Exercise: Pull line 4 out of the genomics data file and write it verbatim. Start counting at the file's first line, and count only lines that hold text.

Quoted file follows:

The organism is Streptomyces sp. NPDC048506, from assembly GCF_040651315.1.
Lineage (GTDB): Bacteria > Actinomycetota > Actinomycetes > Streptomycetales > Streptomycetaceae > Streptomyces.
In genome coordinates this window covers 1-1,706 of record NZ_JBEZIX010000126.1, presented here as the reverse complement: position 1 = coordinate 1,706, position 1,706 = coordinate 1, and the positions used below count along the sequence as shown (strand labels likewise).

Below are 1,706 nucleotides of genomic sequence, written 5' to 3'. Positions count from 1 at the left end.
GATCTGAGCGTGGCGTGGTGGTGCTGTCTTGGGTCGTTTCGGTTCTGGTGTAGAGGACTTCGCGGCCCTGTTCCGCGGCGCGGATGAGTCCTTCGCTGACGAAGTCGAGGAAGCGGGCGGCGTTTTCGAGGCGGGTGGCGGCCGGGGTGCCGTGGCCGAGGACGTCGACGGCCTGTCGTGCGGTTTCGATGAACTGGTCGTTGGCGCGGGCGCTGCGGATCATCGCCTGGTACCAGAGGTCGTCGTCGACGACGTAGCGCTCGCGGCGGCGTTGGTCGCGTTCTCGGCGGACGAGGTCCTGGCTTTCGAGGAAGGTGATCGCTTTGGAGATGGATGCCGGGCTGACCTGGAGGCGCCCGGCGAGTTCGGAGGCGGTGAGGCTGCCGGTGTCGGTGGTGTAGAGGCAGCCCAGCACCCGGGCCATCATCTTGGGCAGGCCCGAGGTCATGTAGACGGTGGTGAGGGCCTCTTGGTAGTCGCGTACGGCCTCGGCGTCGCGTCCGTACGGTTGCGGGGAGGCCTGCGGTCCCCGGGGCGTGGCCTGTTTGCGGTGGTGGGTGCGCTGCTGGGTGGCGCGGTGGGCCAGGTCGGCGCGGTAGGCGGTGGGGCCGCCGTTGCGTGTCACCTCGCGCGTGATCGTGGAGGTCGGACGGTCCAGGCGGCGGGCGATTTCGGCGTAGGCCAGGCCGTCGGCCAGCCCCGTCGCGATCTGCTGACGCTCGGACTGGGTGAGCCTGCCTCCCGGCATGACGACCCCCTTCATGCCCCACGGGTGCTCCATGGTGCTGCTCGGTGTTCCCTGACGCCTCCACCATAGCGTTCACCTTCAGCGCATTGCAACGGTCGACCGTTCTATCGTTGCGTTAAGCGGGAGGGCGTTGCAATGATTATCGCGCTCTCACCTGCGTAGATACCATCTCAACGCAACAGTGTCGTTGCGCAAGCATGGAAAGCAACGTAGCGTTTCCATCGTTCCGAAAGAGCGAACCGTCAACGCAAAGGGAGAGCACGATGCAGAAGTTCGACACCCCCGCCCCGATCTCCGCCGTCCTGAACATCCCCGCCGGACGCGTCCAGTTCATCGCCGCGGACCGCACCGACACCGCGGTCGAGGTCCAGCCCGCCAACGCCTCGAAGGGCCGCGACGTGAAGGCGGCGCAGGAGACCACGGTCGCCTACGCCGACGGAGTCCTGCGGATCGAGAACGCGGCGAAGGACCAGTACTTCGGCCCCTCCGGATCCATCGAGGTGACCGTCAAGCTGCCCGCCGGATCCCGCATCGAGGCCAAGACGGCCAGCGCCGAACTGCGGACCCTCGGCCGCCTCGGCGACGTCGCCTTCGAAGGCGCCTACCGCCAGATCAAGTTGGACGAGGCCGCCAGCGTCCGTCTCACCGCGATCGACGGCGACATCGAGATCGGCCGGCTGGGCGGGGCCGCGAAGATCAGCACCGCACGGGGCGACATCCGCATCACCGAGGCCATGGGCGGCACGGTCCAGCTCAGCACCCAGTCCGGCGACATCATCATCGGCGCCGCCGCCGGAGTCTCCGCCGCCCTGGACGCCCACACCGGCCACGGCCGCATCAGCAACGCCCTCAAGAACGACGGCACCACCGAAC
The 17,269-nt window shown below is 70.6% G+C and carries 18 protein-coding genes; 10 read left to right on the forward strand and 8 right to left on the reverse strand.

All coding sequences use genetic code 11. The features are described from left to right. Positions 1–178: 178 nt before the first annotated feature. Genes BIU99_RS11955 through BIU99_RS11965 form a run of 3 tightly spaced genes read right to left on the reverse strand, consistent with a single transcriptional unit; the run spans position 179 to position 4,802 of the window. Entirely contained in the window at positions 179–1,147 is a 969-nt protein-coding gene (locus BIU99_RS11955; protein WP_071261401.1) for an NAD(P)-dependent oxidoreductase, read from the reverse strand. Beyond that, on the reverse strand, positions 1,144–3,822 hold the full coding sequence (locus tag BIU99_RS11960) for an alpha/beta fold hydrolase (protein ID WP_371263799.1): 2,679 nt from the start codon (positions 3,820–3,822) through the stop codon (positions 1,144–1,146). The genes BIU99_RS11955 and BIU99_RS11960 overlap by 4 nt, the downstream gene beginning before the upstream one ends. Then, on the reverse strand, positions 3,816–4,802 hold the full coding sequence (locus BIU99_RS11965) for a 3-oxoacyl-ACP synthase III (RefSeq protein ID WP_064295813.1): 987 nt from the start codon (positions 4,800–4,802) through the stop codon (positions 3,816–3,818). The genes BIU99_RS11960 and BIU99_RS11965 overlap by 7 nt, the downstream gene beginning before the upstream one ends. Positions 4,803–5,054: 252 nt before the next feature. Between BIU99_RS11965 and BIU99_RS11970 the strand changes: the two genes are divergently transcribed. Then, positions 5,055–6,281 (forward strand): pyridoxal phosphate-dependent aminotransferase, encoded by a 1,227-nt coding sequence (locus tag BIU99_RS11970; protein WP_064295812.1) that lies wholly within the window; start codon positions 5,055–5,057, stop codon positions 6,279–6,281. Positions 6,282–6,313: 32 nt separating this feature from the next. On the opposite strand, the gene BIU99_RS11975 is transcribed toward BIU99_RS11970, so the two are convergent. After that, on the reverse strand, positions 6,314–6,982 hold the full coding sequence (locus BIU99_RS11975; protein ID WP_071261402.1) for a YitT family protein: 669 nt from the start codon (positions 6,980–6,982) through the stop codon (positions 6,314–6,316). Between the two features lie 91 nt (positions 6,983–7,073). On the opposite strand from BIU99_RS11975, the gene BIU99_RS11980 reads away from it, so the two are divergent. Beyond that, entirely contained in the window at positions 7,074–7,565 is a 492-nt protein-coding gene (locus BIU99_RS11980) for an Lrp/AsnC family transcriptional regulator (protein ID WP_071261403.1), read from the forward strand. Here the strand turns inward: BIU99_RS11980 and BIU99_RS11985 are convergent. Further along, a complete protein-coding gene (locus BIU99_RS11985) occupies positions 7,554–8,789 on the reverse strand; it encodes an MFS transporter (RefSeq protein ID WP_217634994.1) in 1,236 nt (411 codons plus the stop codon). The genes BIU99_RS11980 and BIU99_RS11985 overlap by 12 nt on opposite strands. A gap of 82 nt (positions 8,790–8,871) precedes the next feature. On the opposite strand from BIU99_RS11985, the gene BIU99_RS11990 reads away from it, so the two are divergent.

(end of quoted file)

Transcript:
Below are 1,706 nucleotides of genomic sequence, written 5' to 3'. Positions count from 1 at the left end.